These entrenched bureaucrats act routinely as if it were possible to make friends of our enemies by making enemies of our friends.

Is it any wonder this bureaucracy cannot develop a winning foreign policy?

Decade by decade, the map grows more-red as the U.S. foreign policy establishment keeps us desultorily on the defensive and allows the Soviets to choose their best targets of opportunity.

The Soviets, of course, are by doctrine always on the offensive. They trumpet the inevitability of their continuing territorial advance through “scientific socialism.” Their so-called scientific socialism can be ufftrally defined as the empirical study of how to accumulate and keep power.

What can we oppose to this systematic encroachment? Can the United States have a winning foreign policy?

I believe so. But, like the building of the current strength of our U.S. conservative movement, it won’t be easy.

Here in bare outline are some steps which should be taken toward that end:

  1. Build a stronger, better organized U.S. political constituency for national defense and a winning foreign policy. Surely the world will be more safe and more free when we have, in these areas of national policy, specialized structures as well organized as the National Right to Work Committee, the National Rifle Association and the U.S. pro-life organizations. More politicians must see their elections closely tied to their support of national strength.
  2. Recruit and prepare a large number of young conservatives for diplomatic service and for careers in related public policy work in the executive and legislative branches of government.
  3. Elect a U.S. President who will pick and sustain a Secretary of State prepared to play Samson, if necessary, to bring down the massive liberal infrastructure of our State Department.
  4. Develop offensive strategies. Focus on the enemy’s weak points. Devote as much time, talent and money to destabilizing units of the Soviet empire as they expend trying to destabilize non-communist governments. Today in this category of conflict our foreign policy establishment has unilaterally disarmed us, despite massive ongoing Soviet activity. Democracies are weakest in the formation of long-term national strategy, and the United States today is no exception to this rule.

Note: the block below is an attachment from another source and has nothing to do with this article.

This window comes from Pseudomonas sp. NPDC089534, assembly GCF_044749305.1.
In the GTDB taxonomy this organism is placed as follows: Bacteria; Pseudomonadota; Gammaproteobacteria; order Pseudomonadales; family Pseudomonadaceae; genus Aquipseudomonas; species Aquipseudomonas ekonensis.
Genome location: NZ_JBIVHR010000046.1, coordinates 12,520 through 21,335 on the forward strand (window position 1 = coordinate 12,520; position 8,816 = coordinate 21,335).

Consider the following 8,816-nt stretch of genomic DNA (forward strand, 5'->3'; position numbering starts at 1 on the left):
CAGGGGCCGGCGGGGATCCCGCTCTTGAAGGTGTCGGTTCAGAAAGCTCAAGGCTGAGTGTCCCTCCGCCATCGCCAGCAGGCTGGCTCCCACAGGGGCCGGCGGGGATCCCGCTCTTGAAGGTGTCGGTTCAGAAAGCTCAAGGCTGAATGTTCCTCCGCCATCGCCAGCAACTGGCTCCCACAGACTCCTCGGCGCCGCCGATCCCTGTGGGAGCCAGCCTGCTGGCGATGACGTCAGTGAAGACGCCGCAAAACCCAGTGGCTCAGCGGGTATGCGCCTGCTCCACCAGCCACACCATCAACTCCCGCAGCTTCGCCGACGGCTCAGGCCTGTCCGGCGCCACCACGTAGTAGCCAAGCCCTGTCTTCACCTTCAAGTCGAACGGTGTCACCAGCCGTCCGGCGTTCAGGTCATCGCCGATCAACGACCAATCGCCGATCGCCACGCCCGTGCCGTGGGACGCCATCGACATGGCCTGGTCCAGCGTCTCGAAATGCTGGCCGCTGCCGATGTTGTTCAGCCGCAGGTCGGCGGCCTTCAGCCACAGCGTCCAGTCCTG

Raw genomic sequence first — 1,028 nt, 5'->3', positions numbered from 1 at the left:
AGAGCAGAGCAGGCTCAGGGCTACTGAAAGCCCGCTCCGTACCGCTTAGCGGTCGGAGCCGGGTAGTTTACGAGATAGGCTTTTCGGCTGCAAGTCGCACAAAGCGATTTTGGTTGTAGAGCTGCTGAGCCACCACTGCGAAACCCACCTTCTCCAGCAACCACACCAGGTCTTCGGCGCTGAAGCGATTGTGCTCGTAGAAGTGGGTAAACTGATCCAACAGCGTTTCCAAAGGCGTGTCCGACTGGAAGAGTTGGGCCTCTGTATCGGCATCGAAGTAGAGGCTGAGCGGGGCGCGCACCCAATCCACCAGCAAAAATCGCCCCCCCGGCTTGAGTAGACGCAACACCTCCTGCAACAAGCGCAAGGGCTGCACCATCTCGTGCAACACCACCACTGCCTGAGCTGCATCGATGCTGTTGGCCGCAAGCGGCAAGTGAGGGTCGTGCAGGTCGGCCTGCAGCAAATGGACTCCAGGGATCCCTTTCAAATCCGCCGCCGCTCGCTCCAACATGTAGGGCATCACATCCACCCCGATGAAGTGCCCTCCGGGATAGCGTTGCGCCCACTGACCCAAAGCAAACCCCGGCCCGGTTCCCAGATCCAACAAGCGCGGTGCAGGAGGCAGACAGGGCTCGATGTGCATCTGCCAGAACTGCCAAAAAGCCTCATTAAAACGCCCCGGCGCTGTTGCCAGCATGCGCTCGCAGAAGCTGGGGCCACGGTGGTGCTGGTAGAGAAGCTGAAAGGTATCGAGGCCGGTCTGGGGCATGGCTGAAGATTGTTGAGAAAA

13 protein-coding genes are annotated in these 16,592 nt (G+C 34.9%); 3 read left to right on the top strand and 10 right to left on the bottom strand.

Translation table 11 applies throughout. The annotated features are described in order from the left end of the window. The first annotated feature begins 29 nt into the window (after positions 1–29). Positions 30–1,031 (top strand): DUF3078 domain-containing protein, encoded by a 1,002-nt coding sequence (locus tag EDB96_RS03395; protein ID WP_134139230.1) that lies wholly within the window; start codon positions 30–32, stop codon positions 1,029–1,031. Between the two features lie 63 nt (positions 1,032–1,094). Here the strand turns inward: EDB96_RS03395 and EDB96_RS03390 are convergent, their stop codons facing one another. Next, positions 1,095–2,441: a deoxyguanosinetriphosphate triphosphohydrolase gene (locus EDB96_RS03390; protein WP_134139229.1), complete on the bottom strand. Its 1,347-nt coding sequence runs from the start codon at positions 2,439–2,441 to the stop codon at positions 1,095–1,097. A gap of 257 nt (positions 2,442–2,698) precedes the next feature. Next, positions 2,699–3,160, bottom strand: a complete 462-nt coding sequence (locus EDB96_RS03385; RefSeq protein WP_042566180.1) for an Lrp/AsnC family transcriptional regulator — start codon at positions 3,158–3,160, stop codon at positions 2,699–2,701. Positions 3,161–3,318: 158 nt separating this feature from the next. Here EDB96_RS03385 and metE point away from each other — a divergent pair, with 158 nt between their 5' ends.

5. Achieve two, three, many Grenadas, and thus break the image of irreversible, constant communist conquest presented to us in the form of the Breshnev Doctrine.
  6. Weaken further the political power of U.S. labor unions, the engine of socialism. Many union leaders voice anti-communism, but their justly famous political muscle is employed more than 90% of the time for candidates opposed to military strength and to a winning foreign policy.
  7. Break the monopoly of the Left on inter-national cooperation and network building outside official government channels. Ten years ago we found in a meeting at the Dulles Airport Marriott Hotel that the leaders of the U.S. conservative movement knew not a single active ally in Canada. We are making progress.
  8. Learn and use effective political technology. Conservatives in all countries must recognize that being right, in the sense of being correct, does not necessarily persuade public opinion. And, moreover, public opinion itself does not always control public policy. If one side alone understands and works effectively in the political system, that side wins in the long run, right or wrong.
  9. Persuade foreigners philosophically compatible with U.S. conservatives that political parties, while necessary, are not sufficient to turn the tide for freedom. Many other public policy institutions and organizations are needed.
  10. Spread internationally ideas, such as privatization, deregulation and supply-side economics, which will lead to greater prosperity and more stable democratic governments.
  11. And not least, pray as if it all depended on God, and work as if it all depended on us.

Can the U.S. have a winning foreign policy? The Soviets know we can. And they are afraid of our capability.

Consider this: Why are there virtually no Marxist terrorist bombings now in the United States? Why are U.S. anti-communist political leaders not assassinated routinely in our streets, as in so many other countries?

Is it because the Soviets have scruples against such actions? No.

Is it because they lack explosives or lack willing agents or surrogates? No.

Is it because we could catch all their agents or close our borders to infiltration? No.

The reason is this: A wave of Marxist-Leninist terrorism in the U.S. now would be counter-productive for the Soviets. And they know it. Before long the question in our Congress would not be whether to aid the freedom fighter Contras, but how much help we could give them and how quickly we could send it.

Then our attention might be directed toward other Soviet empire vulnerabilities, starting with places like Mozambique, Angola, Guyana, Cuba and so on.

And even the State Department bureaucracy might then fail to confuse us as to the best ways to advance the cause of freedom in the world.

by Morton C. Blackwell To the Philadelphia Society in Toronto, Ontario, Canada September 20, 1986